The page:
Are you planning to renovate your home in 2017? There's a better than 50/50 chance that you are, if a recent poll by LightStream is accurate. The January 2017 LightStream Home Improvement survey found that 59% of homeowners plan to spend money on renovations during this year, with 42% of the planned renovations costing $5,000 or more.
Surprisingly, while 60% of those planning renovations intend to fund their project out of savings, 29% plan to pay for their home improvements with a credit card. That's far more than the 9% expecting to use a Home Equity Line of Credit (HELOC) or the 7% who prefer to take out a home improvement loan.
Use of credit cards to pay for home renovations appears to be on the rise. The 29% cited in the 2017 survey represents an increase of four percentage points over the 2016 survey.
Is it wise to put such a large expense on your credit card? That depends on your financial situation and your renovation plans.
Paying for home renovation costs with your credit card can earn significant credit card rewards, but those rewards can be quickly negated by interest charges if you have to carry a balance. Review your renovation budget to see how long it will take to absorb the costs, and whether the costs can be spread out evenly enough that you can avoid carrying a balance throughout the entire project.
Compared to a HELOC or a home improvement loan, credit cards are likely to have considerably higher interest rates. If your renovation budget is likely to surpass your cash flow, it makes more sense to review loan options and rethink the use of plastic. There's no guarantee that loan terms will be better, especially if you have a poor credit score or enough collective debt that you only receive high-interest rate offers, but at least you have options to consider. (You should probably also consider whether you can afford to renovate at this time.)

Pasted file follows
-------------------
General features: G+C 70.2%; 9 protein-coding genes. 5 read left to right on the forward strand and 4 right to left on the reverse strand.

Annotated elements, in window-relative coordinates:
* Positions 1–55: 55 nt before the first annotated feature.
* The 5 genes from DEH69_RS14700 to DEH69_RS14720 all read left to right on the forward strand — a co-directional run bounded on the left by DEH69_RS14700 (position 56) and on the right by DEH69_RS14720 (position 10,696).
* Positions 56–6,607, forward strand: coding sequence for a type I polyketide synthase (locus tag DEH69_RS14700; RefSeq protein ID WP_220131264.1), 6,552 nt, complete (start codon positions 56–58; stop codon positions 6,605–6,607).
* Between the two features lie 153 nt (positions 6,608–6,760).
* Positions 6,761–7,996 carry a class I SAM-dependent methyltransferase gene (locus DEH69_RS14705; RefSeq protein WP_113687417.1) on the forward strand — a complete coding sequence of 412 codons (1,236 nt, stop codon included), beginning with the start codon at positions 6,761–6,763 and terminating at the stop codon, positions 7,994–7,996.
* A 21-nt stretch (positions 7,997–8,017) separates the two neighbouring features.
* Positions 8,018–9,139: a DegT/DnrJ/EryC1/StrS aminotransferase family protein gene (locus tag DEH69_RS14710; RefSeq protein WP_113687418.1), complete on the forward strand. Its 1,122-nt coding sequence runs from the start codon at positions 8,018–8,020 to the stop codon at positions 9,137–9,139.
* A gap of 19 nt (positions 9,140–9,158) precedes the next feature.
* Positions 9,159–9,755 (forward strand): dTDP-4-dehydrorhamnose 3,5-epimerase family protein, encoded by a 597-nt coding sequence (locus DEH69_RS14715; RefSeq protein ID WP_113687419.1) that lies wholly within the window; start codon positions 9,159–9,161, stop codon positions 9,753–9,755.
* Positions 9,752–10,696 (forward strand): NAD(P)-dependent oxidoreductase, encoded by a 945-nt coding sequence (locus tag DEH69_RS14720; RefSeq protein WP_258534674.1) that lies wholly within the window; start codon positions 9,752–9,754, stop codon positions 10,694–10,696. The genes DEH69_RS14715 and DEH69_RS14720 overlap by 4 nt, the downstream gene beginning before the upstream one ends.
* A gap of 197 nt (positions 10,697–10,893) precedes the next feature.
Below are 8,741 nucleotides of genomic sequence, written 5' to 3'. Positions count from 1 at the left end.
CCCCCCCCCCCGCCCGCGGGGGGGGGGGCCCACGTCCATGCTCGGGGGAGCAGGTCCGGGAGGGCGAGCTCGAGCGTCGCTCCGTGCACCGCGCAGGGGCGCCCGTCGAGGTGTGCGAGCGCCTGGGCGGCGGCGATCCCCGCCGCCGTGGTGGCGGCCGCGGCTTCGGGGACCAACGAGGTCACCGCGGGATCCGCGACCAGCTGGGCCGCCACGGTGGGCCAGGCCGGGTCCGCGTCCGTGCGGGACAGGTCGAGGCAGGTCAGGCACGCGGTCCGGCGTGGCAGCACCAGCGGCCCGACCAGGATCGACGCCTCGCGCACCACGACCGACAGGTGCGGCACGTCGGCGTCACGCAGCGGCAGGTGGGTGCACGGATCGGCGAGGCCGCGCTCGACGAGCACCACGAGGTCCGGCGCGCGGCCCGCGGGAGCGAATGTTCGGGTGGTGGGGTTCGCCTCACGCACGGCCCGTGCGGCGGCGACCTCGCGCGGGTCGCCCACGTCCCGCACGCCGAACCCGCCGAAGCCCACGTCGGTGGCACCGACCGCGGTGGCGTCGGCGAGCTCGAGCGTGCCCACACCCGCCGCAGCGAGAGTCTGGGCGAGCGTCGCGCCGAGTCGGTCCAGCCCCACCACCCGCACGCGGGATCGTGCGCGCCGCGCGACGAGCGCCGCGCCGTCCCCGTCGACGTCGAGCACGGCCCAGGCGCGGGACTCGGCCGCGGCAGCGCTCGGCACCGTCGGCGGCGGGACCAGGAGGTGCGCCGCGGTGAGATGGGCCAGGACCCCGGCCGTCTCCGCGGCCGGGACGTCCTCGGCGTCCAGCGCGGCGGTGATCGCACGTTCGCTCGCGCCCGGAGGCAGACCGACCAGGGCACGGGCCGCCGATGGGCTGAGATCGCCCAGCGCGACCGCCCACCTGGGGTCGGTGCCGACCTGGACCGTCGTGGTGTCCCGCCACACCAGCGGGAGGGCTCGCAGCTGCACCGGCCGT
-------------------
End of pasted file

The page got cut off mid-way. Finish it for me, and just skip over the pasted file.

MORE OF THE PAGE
Do you need to move forward quickly with your renovation? If so, credit cards may become a more attractive (and instantaneous) option – but loan approval process times vary by vendor, and you may be able to find loans with attractive terms that only delay your plans by a few days.
In essence, if you cannot afford to pay off your renovation costs out of your savings, you should compare your credit card terms with loan options. How do HELOCs or home loans that you can qualify for compare to your credit card interest rate? Use online resources to compare the interest charges over the life of a loan with the estimated interest charges on credit card balances. Don't forget to consider the effect on your credit score under either scenario. You can check your credit score and read your credit report for free within minutes using Credit Manager by MoneyTips.
If you can afford renovation costs up-front, it probably makes sense for you to use your credit card instead. Pay off all charges at the end of the month, and reap all the possible rewards. You may temporarily close in on your credit limit and lower your credit score, but your credit score should fall back into shape once your spending returns to normal levels.
Perhaps you can apply your credit card rewards toward a final accent piece that makes your renovation complete – or take a well-deserved vacation instead. You can always enjoy your new home renovations when you return.
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